In brief summary, some advantages of the electrostatic chuck 10 of the present invention are that the ceramic body 14 is sufficiently thin to reduce RF power dissipation and reduce the electrical impedance driven by the RF power supply, that mounting of electrostatic chuck 10 to the metal pedestal 54 (FIG. 3) is through the metal layer 12 and not through the ceramic body 14 which substantially overcomes differential thermal expansion between the ceramic body and the metal pedestal, that sintering the metal body or layer 12 and the layer or ceramic body 14 respectively from metal powder and ceramic powder having sufficiently the same coefficient of expansion substantially eliminates differential expansion between the metal layer 12 and ceramic layer 14 and thereby substantially eliminates cracking of the layer of ceramic 14.
Although the foregoing embodiment of the invention referred to an electrostatic chuck having a pair of half-moon shaped electrodes, the shape and number of the disclosed electrodes is not intended to be a limitation on the invention. The electrodes may be of any shape or size and can number from a single electrode as used in a monopolar electrostatic chuck up to many electrodes as in an electrostatic chuck used for zonal chucking of a wafer.
It will be understood that many variations and modifications may be made in the present invention without departing from the spirit and the scope thereof.
|Cited Patent||Filing date||Publication date||Applicant||Title|
|US4645218 *||Jul 30, 1985||Feb 24, 1987||Kabushiki Kaisha Tokuda Seisakusho||Electrostatic chuck|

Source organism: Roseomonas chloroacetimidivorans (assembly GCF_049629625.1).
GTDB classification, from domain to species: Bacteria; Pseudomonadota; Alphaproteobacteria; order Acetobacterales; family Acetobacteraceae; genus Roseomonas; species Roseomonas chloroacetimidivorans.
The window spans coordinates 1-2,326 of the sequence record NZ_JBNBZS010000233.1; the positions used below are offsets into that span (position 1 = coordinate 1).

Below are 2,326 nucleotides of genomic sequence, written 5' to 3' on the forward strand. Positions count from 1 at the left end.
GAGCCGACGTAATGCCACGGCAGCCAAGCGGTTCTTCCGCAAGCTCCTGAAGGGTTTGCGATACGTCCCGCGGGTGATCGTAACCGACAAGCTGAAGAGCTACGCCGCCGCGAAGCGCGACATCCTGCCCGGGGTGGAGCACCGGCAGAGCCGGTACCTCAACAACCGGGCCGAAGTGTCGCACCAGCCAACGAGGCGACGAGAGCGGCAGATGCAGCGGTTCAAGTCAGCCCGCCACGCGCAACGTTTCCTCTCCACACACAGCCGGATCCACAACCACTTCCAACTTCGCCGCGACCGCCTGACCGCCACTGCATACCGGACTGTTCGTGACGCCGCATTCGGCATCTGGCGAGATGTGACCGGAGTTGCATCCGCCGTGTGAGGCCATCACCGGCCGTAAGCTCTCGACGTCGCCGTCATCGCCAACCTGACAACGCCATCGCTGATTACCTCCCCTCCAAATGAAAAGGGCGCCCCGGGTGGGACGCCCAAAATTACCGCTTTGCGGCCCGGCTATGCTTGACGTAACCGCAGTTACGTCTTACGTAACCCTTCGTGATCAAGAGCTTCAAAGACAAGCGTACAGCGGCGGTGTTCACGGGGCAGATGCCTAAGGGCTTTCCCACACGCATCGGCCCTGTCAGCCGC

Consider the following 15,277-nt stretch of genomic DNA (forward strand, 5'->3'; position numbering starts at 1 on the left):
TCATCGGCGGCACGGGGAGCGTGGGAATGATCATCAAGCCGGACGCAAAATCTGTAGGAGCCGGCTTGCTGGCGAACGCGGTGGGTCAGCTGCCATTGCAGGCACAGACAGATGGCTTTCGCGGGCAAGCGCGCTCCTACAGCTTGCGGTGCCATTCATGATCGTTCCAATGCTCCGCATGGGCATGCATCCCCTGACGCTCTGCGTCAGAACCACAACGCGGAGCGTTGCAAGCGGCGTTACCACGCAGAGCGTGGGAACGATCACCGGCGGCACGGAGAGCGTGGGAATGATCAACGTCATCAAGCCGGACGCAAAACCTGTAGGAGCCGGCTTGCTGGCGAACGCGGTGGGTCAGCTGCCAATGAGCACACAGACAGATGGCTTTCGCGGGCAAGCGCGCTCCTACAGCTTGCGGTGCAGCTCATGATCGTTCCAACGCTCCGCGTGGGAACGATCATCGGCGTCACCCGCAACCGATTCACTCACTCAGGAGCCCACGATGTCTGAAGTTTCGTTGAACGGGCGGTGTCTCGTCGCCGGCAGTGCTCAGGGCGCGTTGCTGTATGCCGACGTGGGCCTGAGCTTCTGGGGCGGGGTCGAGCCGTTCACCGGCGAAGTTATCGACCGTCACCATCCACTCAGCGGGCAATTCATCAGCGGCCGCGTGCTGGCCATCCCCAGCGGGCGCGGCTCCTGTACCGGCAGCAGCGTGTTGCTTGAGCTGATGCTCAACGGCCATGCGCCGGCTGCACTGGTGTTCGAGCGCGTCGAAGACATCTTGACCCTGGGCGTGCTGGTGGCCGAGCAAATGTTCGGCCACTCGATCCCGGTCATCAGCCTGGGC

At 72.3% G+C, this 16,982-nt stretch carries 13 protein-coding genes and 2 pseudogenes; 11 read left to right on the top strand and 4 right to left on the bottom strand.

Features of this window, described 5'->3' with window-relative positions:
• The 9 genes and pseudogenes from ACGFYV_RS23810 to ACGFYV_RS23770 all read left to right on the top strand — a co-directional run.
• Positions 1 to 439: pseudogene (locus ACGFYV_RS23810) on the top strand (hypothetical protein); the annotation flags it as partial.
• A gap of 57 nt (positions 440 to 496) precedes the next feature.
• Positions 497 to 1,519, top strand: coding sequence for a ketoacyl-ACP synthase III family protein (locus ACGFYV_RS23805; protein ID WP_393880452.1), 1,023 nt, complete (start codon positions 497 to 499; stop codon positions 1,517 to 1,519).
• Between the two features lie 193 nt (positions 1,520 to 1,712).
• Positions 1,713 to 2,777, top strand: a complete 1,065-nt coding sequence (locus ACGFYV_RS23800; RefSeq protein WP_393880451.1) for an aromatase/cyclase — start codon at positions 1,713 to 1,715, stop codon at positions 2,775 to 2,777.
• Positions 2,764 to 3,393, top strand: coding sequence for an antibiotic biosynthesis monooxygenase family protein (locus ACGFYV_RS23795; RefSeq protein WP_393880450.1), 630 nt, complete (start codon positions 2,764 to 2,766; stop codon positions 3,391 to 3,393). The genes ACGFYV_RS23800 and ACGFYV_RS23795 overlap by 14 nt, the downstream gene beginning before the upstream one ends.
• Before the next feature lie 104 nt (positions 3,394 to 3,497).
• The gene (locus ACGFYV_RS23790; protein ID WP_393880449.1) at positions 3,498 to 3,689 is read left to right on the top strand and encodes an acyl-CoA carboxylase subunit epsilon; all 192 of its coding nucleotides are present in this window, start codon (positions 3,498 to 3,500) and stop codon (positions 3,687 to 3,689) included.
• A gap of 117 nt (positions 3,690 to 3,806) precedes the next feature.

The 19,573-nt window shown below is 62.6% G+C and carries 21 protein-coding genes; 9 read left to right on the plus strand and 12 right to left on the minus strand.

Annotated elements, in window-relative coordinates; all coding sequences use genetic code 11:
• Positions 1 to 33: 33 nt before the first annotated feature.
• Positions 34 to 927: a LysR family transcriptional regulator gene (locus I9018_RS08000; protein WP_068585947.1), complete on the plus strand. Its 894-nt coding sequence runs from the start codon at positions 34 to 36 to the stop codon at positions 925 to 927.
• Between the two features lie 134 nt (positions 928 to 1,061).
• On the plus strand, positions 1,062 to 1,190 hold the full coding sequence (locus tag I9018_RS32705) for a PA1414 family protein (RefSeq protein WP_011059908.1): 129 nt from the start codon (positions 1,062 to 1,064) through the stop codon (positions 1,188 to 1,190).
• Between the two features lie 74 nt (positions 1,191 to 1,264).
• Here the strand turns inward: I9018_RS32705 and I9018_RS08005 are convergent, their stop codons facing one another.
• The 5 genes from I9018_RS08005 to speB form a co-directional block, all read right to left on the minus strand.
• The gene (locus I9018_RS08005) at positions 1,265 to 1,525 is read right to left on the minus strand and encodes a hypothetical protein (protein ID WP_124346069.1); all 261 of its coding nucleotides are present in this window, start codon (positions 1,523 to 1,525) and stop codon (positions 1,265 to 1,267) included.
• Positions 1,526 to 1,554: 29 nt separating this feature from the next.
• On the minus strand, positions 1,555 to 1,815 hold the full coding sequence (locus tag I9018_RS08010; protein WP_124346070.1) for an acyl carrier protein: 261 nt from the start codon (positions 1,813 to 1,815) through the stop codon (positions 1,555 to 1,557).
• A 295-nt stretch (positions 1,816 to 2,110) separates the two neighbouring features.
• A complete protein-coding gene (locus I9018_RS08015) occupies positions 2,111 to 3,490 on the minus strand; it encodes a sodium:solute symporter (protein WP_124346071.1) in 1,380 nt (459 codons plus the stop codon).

|US4665468 *||Jul 10, 1985||May 12, 1987||Nec Corporation||Module having a ceramic multi-layer substrate and a multi-layer circuit thereupon, and process for manufacturing the same|
|US4771730 *||Sep 9, 1987||Sep 20, 1988||Kabushiki Kaisha Tokuda Seisakusho||Vacuum processing apparatus wherein temperature can be controlled|
|US5117121 *||Apr 24, 1990||May 26, 1992||Toto Ltd.||Method of and apparatus for applying voltage to electrostatic chuck|
|US5250137 *||Jul 17, 1991||Oct 5, 1993||Tokyo Electron Limited||Plasma treating apparatus|
|US5255153 *||Jul 17, 1991||Oct 19, 1993||Tokyo Electron Limited||Electrostatic chuck and plasma apparatus equipped therewith|
|US5275683 *||Oct 23, 1992||Jan 4, 1994||Tokyo Electron Limited||Mount for supporting substrates and plasma processing apparatus using the same|
|US5382469 *||Jun 3, 1993||Jan 17, 1995||Shin-Etsu Chemical Co., Ltd.||Ceramic-titanium nitride electrostatic chuck|
|US5413360 *||Dec 1, 1993||May 9, 1995||Kyocera Corporation||Electrostatic chuck|
|US5460684 *||Dec 3, 1993||Oct 24, 1995||Tokyo Electron Limited||Stage having electrostatic chuck and plasma processing apparatus using same|
|US5539179 *||Nov 15, 1991||Jul 23, 1996||Tokyo Electron Limited||Electrostatic chuck having a multilayer structure for attracting an object|
|US5625526 *||Jun 1, 1994||Apr 29, 1997||Tokyo Electron Limited||Electrostatic chuck|
|US5691876 *||Jan 31, 1995||Nov 25, 1997||Applied Materials, Inc.||High temperature polyimide electrostatic chuck|
|US5753132 *||Oct 4, 1996||May 19, 1998||Applied Materials, Inc.||Method of making electrostatic chuck with conformal insulator film|